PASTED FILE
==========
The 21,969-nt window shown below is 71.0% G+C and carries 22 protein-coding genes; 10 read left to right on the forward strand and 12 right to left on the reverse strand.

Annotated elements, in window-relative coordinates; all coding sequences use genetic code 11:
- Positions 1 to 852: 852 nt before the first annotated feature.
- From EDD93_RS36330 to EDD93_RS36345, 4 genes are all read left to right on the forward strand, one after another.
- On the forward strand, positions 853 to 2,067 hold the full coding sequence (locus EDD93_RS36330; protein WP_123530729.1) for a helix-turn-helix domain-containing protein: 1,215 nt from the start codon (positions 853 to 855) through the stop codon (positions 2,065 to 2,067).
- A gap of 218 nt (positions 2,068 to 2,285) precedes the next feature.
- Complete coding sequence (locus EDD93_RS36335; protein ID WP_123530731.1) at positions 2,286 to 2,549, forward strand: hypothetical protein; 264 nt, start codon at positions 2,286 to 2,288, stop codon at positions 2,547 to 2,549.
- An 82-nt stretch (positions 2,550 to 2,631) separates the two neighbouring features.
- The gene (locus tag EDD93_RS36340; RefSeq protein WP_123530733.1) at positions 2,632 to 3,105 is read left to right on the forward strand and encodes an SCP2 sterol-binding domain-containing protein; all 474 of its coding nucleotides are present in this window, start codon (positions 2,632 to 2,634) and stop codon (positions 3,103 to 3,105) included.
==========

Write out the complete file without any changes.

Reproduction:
The 21,969-nt window shown below is 71.0% G+C and carries 22 protein-coding genes; 10 read left to right on the forward strand and 12 right to left on the reverse strand.

Annotated elements, in window-relative coordinates; all coding sequences use genetic code 11:
- Positions 1 to 852: 852 nt before the first annotated feature.
- From EDD93_RS36330 to EDD93_RS36345, 4 genes are all read left to right on the forward strand, one after another.
- On the forward strand, positions 853 to 2,067 hold the full coding sequence (locus EDD93_RS36330; protein WP_123530729.1) for a helix-turn-helix domain-containing protein: 1,215 nt from the start codon (positions 853 to 855) through the stop codon (positions 2,065 to 2,067).
- A gap of 218 nt (positions 2,068 to 2,285) precedes the next feature.
- Complete coding sequence (locus EDD93_RS36335; protein ID WP_123530731.1) at positions 2,286 to 2,549, forward strand: hypothetical protein; 264 nt, start codon at positions 2,286 to 2,288, stop codon at positions 2,547 to 2,549.
- An 82-nt stretch (positions 2,550 to 2,631) separates the two neighbouring features.
- The gene (locus tag EDD93_RS36340; RefSeq protein WP_123530733.1) at positions 2,632 to 3,105 is read left to right on the forward strand and encodes an SCP2 sterol-binding domain-containing protein; all 474 of its coding nucleotides are present in this window, start codon (positions 2,632 to 2,634) and stop codon (positions 3,103 to 3,105) included.